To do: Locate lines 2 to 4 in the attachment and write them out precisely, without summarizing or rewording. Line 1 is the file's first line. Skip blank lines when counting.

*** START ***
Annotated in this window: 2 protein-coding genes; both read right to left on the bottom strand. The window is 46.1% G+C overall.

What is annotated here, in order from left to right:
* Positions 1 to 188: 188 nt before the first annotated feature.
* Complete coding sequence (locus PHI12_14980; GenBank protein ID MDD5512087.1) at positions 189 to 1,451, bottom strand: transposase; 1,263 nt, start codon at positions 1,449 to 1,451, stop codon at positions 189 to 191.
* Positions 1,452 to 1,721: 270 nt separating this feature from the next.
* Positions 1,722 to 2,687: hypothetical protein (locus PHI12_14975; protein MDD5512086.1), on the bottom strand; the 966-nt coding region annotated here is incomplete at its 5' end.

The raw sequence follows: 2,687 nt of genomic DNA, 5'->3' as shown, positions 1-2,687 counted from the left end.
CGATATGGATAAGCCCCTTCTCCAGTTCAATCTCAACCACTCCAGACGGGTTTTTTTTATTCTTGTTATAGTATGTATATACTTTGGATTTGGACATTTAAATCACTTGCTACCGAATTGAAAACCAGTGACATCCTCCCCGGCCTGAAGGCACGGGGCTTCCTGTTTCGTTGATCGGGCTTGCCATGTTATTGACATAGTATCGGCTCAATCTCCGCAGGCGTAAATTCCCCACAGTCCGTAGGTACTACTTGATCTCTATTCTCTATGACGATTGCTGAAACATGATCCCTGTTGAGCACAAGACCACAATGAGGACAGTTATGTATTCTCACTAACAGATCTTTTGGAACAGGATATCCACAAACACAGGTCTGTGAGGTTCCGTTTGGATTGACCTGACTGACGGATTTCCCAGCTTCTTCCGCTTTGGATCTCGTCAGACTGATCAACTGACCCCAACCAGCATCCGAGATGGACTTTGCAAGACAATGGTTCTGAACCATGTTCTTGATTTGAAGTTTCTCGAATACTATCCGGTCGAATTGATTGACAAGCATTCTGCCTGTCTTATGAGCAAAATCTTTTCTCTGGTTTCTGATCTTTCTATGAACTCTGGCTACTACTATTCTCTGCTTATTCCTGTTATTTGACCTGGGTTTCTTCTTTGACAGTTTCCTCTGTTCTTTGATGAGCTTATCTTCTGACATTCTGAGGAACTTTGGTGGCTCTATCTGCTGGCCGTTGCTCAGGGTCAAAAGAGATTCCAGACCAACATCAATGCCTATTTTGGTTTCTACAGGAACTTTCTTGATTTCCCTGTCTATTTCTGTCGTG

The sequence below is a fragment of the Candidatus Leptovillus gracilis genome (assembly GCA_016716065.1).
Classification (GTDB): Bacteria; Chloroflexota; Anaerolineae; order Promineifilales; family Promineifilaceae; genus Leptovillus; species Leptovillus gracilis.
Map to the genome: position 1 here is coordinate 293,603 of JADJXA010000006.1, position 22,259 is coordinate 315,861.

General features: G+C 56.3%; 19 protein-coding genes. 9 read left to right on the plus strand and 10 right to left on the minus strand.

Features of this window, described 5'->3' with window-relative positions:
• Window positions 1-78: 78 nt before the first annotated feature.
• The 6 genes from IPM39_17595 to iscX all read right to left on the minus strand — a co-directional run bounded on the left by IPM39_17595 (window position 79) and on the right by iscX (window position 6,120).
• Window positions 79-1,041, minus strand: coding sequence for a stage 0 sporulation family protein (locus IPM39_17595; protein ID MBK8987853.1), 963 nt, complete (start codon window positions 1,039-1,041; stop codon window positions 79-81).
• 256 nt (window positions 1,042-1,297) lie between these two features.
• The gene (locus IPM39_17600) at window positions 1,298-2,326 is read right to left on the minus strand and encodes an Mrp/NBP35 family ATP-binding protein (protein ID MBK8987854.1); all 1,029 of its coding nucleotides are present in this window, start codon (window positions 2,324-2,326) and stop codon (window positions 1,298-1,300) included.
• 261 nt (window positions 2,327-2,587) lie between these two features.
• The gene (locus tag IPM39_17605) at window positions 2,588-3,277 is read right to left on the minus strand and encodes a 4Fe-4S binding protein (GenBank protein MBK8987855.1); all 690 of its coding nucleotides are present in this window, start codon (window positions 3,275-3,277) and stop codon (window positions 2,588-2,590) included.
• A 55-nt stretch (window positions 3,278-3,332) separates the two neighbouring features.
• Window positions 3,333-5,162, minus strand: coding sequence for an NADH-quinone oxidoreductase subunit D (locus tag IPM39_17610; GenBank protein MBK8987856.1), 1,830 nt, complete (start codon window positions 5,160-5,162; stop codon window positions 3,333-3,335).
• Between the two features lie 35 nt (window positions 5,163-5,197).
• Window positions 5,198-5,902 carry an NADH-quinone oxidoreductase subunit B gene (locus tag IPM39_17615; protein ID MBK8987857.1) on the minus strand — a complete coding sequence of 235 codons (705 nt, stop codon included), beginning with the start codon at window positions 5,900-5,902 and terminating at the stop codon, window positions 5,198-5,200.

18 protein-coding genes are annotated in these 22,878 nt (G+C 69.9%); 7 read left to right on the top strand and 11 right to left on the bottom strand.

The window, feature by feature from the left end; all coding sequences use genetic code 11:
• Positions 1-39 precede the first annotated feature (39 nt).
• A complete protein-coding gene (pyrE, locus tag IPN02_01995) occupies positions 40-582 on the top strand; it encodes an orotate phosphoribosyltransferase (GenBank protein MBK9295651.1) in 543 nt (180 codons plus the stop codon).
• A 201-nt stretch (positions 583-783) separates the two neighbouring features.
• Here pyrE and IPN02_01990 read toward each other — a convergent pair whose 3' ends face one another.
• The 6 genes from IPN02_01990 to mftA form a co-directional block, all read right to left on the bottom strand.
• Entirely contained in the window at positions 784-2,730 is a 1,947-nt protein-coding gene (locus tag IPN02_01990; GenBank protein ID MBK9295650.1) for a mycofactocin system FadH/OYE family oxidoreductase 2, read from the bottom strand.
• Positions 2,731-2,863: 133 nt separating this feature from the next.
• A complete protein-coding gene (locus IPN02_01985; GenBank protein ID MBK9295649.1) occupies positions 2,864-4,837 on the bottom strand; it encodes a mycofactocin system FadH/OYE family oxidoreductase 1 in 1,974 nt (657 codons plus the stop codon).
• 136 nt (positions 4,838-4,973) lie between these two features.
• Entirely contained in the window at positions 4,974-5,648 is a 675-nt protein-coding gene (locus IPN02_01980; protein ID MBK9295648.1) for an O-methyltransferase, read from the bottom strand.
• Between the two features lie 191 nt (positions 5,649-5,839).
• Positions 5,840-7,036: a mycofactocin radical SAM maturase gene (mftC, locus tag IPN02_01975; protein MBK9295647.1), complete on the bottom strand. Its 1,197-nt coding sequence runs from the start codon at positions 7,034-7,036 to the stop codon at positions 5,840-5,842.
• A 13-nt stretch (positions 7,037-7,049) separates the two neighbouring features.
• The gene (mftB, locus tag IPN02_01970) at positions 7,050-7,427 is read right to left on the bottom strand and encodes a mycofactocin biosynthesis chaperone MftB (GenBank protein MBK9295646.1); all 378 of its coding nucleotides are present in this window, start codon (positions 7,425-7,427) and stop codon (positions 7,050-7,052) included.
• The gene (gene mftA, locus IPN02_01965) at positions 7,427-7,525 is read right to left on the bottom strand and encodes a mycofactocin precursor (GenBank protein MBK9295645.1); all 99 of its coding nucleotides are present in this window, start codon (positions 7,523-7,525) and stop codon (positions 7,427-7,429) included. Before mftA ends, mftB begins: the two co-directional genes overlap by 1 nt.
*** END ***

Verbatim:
What is annotated here, in order from left to right:
* Positions 1 to 188: 188 nt before the first annotated feature.
* Complete coding sequence (locus PHI12_14980; GenBank protein ID MDD5512087.1) at positions 189 to 1,451, bottom strand: transposase; 1,263 nt, start codon at positions 1,449 to 1,451, stop codon at positions 189 to 191.